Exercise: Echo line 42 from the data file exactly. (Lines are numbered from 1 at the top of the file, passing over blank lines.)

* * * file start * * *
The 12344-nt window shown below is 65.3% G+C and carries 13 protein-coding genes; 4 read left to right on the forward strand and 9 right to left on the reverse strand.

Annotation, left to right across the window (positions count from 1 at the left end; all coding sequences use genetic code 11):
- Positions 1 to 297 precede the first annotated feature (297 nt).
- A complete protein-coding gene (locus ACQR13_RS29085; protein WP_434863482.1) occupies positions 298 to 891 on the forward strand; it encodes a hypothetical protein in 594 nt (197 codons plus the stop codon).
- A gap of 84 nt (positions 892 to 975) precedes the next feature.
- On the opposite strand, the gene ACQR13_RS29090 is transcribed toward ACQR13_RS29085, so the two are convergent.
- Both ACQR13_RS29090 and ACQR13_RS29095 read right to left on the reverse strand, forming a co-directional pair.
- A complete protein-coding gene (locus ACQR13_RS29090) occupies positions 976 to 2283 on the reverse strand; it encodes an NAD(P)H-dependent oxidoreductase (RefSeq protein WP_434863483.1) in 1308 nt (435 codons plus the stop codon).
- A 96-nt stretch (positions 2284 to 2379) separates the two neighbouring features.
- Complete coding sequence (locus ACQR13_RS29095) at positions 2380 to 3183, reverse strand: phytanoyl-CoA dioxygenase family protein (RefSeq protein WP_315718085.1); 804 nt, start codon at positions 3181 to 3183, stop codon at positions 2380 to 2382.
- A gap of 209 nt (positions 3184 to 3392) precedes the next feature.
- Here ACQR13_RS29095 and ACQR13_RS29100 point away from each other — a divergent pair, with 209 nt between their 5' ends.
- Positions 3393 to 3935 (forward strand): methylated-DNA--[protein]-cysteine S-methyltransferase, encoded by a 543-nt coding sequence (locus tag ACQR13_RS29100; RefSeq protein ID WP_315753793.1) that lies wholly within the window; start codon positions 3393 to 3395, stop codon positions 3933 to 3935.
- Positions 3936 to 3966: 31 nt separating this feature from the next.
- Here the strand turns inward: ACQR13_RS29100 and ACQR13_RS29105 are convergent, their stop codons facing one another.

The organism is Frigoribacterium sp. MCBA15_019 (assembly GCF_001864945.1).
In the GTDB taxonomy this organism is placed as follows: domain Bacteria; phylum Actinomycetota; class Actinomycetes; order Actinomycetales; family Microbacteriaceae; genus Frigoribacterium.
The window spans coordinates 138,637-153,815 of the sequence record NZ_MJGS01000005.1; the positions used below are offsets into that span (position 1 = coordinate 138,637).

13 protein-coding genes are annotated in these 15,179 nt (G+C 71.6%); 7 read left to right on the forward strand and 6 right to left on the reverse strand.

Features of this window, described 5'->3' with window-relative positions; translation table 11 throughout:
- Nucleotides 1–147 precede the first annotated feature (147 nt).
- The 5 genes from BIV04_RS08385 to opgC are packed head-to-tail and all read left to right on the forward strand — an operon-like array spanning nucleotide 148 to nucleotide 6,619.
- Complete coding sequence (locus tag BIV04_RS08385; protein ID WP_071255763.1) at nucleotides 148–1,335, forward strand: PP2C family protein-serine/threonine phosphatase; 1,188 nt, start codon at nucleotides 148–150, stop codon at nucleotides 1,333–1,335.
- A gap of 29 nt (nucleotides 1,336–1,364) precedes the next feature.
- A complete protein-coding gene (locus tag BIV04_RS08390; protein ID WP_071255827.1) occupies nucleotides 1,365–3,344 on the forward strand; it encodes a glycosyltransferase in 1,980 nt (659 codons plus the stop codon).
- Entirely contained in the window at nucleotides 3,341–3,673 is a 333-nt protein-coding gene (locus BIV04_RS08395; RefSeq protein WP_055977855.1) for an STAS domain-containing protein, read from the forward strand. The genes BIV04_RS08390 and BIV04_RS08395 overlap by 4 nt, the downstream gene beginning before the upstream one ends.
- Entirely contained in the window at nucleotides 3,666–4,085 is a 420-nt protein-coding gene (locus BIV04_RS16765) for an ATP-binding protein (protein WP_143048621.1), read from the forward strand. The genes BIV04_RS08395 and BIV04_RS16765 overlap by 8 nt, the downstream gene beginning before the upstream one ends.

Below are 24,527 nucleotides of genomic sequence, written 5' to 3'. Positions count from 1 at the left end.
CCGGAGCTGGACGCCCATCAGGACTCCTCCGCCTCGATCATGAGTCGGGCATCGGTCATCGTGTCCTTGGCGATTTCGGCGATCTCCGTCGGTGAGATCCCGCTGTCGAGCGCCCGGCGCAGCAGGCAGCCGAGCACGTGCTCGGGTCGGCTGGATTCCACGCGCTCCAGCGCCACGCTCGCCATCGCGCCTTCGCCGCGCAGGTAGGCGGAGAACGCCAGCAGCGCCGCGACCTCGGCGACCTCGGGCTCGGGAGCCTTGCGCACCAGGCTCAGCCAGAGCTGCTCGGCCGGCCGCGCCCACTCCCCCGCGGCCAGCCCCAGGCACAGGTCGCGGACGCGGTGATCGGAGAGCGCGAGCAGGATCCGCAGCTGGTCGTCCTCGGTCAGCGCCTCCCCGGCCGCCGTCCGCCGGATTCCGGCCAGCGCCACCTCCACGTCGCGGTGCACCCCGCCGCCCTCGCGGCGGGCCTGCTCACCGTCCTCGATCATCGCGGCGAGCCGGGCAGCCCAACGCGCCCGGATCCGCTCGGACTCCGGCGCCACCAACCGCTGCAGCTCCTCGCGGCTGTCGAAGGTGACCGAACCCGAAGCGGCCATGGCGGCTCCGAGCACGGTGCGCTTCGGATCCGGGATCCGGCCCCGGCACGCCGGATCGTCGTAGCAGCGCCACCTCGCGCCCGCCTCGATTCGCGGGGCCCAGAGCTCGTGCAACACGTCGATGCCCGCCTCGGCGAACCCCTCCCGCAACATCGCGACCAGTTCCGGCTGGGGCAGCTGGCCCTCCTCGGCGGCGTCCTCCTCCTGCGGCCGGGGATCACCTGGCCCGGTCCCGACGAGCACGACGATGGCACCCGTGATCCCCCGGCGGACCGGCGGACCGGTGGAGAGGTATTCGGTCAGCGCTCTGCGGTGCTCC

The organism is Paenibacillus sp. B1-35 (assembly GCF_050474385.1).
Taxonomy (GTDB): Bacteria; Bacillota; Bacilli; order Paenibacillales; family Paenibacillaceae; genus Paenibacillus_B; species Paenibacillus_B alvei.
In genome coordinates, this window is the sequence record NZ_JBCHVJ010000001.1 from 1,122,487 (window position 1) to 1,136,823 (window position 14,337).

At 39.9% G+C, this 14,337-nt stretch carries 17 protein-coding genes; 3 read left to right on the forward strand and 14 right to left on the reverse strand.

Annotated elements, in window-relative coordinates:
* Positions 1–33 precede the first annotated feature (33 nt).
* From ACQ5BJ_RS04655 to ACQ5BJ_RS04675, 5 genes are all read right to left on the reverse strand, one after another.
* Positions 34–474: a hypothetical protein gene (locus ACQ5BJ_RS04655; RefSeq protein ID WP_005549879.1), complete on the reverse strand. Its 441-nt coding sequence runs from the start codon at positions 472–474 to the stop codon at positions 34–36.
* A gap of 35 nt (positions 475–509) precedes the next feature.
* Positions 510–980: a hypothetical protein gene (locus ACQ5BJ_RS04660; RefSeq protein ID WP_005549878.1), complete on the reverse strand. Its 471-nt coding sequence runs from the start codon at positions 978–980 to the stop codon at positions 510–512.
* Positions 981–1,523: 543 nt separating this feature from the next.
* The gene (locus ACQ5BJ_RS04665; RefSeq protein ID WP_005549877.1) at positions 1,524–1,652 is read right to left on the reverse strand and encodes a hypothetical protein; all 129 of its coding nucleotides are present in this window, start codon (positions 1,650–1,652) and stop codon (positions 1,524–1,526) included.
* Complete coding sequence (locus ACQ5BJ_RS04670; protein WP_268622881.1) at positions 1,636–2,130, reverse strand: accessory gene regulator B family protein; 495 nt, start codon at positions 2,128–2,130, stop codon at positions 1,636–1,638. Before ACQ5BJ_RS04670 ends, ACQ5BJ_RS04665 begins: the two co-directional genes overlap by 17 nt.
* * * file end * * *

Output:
* Complete coding sequence (locus ACQ5BJ_RS04670; protein WP_268622881.1) at positions 1,636–2,130, reverse strand: accessory gene regulator B family protein; 495 nt, start codon at positions 2,128–2,130, stop codon at positions 1,636–1,638. Before ACQ5BJ_RS04670 ends, ACQ5BJ_RS04665 begins: the two co-directional genes overlap by 17 nt.